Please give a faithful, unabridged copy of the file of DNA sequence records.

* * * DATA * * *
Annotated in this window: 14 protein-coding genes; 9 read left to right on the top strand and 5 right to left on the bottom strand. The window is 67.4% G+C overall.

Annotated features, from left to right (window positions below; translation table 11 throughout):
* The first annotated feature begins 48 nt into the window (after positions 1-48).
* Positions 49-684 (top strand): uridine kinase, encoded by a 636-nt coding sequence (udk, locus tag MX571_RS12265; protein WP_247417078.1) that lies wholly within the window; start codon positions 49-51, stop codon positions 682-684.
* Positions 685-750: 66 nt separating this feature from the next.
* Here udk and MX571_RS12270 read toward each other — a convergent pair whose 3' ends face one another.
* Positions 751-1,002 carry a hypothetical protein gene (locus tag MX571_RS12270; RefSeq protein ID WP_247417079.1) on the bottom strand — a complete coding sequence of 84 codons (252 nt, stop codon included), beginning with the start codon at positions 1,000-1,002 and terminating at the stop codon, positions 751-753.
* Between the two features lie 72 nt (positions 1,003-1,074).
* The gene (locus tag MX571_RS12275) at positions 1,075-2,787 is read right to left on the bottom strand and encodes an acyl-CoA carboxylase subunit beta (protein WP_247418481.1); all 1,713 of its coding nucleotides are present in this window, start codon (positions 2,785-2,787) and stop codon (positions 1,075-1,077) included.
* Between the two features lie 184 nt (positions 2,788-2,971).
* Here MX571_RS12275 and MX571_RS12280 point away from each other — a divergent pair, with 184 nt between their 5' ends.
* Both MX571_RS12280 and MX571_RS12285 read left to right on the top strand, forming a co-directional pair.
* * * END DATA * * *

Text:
Annotated in this window: 14 protein-coding genes; 9 read left to right on the top strand and 5 right to left on the bottom strand. The window is 67.4% G+C overall.

Annotated features, from left to right (window positions below; translation table 11 throughout):
* The first annotated feature begins 48 nt into the window (after positions 1-48).
* Positions 49-684 (top strand): uridine kinase, encoded by a 636-nt coding sequence (udk, locus tag MX571_RS12265; protein WP_247417078.1) that lies wholly within the window; start codon positions 49-51, stop codon positions 682-684.
* Positions 685-750: 66 nt separating this feature from the next.
* Here udk and MX571_RS12270 read toward each other — a convergent pair whose 3' ends face one another.
* Positions 751-1,002 carry a hypothetical protein gene (locus tag MX571_RS12270; RefSeq protein ID WP_247417079.1) on the bottom strand — a complete coding sequence of 84 codons (252 nt, stop codon included), beginning with the start codon at positions 1,000-1,002 and terminating at the stop codon, positions 751-753.
* Between the two features lie 72 nt (positions 1,003-1,074).
* The gene (locus tag MX571_RS12275) at positions 1,075-2,787 is read right to left on the bottom strand and encodes an acyl-CoA carboxylase subunit beta (protein WP_247418481.1); all 1,713 of its coding nucleotides are present in this window, start codon (positions 2,785-2,787) and stop codon (positions 1,075-1,077) included.
* Between the two features lie 184 nt (positions 2,788-2,971).
* Here MX571_RS12275 and MX571_RS12280 point away from each other — a divergent pair, with 184 nt between their 5' ends.
* Both MX571_RS12280 and MX571_RS12285 read left to right on the top strand, forming a co-directional pair.